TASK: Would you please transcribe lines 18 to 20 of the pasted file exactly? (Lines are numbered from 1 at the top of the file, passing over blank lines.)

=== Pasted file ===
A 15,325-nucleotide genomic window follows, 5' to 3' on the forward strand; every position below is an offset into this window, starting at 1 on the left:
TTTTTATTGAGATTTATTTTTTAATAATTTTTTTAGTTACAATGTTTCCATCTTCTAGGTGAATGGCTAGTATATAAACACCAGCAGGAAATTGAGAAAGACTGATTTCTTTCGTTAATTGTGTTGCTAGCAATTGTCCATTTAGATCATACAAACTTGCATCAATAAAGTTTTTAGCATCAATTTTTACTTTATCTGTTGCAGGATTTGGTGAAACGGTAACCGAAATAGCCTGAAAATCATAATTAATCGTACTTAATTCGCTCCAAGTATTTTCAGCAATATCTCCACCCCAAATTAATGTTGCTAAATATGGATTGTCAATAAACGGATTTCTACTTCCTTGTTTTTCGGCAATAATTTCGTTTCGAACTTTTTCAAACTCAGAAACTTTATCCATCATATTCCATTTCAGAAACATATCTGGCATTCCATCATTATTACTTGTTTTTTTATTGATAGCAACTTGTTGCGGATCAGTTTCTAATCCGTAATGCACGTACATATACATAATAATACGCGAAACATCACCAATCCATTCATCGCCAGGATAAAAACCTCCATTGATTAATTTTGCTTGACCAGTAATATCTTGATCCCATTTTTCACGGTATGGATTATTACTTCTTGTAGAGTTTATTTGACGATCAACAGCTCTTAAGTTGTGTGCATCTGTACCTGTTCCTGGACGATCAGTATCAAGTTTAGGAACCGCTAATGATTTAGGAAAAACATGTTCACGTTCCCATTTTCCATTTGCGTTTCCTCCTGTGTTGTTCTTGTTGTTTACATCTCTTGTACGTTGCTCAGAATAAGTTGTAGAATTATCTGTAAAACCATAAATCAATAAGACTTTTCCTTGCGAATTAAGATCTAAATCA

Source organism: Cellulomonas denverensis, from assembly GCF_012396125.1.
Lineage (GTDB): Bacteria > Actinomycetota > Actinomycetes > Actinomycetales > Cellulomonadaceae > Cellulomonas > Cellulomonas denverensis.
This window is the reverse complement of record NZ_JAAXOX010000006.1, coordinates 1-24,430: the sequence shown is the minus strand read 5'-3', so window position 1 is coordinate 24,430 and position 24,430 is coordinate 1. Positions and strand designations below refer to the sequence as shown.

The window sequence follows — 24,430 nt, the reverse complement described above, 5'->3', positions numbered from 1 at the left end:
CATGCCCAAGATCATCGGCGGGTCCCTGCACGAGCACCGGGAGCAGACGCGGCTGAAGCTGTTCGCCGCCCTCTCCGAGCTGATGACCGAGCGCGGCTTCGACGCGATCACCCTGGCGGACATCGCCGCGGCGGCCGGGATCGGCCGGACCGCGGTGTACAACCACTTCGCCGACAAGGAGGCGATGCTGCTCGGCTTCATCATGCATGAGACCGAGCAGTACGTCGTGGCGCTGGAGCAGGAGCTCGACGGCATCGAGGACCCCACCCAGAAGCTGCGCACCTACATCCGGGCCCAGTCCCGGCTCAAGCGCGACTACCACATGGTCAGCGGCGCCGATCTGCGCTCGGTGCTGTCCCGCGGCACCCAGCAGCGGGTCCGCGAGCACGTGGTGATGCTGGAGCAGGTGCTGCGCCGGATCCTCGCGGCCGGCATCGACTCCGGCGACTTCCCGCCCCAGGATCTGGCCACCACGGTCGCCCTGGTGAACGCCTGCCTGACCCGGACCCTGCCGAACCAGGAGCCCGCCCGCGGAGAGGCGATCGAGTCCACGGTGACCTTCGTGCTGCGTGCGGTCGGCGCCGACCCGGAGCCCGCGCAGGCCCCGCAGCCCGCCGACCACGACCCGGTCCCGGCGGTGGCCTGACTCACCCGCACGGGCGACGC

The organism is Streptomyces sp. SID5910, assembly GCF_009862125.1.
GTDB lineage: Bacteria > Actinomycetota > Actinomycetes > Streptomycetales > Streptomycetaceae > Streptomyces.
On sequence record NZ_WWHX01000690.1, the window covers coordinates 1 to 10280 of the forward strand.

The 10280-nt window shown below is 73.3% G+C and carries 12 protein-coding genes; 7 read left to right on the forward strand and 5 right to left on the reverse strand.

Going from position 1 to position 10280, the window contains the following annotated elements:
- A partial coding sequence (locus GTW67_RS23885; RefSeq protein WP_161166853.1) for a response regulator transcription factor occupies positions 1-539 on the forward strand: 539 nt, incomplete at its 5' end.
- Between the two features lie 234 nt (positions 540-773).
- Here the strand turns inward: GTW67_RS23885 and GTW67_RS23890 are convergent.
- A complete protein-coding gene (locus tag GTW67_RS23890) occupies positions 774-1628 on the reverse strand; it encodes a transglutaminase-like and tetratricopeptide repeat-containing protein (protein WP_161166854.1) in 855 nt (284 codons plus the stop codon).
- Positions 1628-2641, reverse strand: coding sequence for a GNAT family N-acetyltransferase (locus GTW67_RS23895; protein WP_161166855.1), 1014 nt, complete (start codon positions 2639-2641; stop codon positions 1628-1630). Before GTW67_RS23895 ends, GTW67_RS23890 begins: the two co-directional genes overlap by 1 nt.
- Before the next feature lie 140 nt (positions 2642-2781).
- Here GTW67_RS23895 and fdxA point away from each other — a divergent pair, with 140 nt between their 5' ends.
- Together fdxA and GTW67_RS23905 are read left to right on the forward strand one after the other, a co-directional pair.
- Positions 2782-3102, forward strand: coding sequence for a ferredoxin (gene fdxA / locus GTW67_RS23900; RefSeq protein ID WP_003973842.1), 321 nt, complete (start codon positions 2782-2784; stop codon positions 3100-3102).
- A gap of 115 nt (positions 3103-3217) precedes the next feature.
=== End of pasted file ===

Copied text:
- Before the next feature lie 140 nt (positions 2642-2781).
- Here GTW67_RS23895 and fdxA point away from each other — a divergent pair, with 140 nt between their 5' ends.
- Together fdxA and GTW67_RS23905 are read left to right on the forward strand one after the other, a co-directional pair.